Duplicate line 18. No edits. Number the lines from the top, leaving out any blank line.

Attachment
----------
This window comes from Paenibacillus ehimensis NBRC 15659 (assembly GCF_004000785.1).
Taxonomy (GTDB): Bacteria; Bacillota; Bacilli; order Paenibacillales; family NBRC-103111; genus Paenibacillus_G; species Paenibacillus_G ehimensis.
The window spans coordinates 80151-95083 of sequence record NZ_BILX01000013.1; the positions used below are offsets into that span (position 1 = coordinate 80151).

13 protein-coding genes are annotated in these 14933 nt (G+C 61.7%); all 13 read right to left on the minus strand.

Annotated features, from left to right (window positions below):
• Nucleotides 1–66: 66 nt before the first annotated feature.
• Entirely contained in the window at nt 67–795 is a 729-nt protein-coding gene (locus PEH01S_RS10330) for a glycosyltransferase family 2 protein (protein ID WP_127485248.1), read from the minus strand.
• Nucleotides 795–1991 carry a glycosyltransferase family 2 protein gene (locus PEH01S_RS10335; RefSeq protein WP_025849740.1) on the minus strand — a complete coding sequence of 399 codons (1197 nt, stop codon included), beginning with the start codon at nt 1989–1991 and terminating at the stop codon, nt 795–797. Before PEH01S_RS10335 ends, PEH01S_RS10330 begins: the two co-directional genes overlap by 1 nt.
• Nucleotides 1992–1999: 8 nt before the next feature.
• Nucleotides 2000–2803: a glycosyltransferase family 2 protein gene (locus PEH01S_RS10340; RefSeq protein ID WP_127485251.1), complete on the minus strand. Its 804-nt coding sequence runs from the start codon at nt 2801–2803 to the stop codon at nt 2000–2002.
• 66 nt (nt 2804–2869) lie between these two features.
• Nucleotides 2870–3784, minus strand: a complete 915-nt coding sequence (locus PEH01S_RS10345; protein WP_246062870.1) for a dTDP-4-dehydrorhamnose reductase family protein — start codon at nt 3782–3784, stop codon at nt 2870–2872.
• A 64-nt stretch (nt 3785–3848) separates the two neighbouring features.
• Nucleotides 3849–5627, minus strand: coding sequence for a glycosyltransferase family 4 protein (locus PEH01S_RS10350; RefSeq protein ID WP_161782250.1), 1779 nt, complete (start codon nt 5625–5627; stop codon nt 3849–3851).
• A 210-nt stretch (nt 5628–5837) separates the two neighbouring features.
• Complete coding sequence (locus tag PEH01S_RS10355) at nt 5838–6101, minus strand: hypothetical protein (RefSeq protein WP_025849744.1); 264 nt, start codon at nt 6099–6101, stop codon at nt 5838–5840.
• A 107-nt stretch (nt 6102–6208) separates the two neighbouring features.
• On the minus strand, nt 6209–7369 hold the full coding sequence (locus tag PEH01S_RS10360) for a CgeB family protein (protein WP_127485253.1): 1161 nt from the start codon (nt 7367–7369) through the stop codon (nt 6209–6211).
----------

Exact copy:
• On the minus strand, nt 6209–7369 hold the full coding sequence (locus tag PEH01S_RS10360) for a CgeB family protein (protein WP_127485253.1): 1161 nt from the start codon (nt 7367–7369) through the stop codon (nt 6209–6211).